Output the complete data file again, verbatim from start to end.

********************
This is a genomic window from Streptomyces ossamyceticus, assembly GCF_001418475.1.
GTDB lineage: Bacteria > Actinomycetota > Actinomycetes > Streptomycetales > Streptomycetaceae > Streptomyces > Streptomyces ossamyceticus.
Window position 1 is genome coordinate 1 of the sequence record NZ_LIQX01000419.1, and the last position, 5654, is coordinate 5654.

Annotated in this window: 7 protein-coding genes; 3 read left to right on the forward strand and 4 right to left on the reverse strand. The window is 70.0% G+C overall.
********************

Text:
This is a genomic window from Streptomyces ossamyceticus, assembly GCF_001418475.1.
GTDB lineage: Bacteria > Actinomycetota > Actinomycetes > Streptomycetales > Streptomycetaceae > Streptomyces > Streptomyces ossamyceticus.
Window position 1 is genome coordinate 1 of the sequence record NZ_LIQX01000419.1, and the last position, 5654, is coordinate 5654.

Annotated in this window: 7 protein-coding genes; 3 read left to right on the forward strand and 4 right to left on the reverse strand. The window is 70.0% G+C overall.